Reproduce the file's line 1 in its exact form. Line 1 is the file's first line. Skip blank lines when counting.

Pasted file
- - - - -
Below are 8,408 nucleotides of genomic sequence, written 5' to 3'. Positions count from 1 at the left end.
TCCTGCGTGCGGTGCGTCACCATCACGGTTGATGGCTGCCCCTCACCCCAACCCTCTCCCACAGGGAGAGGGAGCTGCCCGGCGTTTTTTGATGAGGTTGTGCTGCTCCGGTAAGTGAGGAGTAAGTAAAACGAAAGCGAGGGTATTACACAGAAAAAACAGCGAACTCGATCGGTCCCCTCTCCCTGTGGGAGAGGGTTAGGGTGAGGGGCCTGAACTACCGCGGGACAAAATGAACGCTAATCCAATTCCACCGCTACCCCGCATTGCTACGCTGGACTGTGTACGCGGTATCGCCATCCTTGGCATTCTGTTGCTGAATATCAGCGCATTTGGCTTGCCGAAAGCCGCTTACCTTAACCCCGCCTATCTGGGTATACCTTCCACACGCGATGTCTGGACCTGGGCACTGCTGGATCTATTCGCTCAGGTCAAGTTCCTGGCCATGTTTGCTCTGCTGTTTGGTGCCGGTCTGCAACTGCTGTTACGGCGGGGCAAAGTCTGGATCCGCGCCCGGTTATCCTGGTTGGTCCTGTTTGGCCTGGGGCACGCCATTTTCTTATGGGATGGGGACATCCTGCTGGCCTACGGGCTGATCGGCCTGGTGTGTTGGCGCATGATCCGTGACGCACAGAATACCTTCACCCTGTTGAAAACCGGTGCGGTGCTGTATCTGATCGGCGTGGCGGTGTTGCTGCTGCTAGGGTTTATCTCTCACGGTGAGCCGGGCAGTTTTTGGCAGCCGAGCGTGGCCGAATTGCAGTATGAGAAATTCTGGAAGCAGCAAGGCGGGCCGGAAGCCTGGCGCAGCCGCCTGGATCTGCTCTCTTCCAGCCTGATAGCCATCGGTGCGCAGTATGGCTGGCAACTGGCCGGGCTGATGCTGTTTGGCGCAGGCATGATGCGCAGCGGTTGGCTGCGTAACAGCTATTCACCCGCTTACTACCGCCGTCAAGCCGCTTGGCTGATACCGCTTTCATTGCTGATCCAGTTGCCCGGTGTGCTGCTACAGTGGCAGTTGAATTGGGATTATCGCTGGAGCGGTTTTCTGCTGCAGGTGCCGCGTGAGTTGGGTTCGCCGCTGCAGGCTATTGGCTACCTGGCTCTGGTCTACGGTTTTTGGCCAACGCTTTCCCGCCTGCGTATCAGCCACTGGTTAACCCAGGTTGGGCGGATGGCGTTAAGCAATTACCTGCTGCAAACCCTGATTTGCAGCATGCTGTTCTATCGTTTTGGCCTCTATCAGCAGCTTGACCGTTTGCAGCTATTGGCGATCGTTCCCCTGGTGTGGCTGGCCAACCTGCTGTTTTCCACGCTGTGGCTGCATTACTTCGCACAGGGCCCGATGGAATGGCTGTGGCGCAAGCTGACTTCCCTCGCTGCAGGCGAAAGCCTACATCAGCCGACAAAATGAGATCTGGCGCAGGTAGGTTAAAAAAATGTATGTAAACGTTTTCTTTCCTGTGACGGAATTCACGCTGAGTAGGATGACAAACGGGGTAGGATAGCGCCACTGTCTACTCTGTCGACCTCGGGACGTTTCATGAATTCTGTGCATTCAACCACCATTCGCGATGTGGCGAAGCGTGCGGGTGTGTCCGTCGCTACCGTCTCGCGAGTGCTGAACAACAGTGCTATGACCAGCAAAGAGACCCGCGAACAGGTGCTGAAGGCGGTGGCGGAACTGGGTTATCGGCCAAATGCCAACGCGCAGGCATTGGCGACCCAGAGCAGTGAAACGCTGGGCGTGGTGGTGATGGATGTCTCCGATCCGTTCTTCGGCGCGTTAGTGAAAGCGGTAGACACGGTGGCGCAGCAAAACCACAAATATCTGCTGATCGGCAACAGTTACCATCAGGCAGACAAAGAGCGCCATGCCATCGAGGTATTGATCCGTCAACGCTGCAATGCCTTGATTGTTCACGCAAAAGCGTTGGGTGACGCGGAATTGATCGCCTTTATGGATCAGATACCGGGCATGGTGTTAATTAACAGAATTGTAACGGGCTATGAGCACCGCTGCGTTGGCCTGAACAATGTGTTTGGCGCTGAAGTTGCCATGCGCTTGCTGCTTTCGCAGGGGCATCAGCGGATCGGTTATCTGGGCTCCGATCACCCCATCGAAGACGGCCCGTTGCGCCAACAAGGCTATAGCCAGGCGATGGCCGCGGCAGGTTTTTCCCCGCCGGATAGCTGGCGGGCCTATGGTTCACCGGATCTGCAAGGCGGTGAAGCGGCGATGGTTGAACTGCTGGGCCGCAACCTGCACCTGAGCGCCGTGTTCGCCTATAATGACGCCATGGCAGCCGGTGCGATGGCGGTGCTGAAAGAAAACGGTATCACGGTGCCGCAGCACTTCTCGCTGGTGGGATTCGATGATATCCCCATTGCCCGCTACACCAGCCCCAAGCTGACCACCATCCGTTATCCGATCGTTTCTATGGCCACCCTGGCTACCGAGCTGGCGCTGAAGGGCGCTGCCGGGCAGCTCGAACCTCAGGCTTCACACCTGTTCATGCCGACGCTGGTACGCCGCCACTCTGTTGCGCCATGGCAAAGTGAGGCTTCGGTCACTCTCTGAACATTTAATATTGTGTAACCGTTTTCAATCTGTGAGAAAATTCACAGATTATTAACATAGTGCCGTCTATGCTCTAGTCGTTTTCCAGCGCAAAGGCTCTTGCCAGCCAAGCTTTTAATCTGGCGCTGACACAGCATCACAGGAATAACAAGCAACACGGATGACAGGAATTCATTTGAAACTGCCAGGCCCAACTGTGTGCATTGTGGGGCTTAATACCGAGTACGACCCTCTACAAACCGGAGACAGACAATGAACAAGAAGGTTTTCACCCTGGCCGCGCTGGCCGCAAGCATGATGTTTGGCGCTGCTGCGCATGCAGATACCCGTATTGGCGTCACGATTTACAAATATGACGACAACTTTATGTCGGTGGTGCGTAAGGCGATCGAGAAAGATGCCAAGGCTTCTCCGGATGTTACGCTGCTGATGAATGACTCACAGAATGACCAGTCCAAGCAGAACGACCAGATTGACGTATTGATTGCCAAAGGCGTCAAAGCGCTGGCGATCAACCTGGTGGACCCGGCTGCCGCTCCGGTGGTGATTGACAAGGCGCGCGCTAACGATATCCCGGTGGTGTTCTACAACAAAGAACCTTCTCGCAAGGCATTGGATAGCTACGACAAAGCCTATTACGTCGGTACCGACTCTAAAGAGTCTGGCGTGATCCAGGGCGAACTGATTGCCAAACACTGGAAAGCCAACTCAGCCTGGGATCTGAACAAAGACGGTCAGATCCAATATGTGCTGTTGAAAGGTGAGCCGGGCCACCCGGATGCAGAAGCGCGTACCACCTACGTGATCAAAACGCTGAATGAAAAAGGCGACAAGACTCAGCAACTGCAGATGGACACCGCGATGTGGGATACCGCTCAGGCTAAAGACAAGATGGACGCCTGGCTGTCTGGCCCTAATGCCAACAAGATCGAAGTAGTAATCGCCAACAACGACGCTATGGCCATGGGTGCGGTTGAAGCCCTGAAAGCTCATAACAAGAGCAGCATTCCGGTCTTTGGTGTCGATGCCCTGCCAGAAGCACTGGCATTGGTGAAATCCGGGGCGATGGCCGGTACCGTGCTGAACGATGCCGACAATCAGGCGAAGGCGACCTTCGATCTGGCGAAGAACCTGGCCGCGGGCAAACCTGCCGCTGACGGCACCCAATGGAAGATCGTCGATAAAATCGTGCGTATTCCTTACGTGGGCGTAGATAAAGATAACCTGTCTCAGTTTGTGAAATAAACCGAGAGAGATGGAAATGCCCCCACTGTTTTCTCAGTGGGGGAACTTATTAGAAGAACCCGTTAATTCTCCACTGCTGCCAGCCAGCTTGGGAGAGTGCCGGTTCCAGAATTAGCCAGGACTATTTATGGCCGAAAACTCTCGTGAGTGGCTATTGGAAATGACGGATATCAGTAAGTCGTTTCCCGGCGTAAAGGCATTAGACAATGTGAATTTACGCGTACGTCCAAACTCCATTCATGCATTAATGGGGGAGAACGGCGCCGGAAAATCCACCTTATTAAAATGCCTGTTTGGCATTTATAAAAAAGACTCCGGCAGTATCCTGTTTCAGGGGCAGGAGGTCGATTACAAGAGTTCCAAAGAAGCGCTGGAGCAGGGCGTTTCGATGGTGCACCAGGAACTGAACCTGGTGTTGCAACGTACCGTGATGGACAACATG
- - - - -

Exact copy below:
Below are 8,408 nucleotides of genomic sequence, written 5' to 3'. Positions count from 1 at the left end.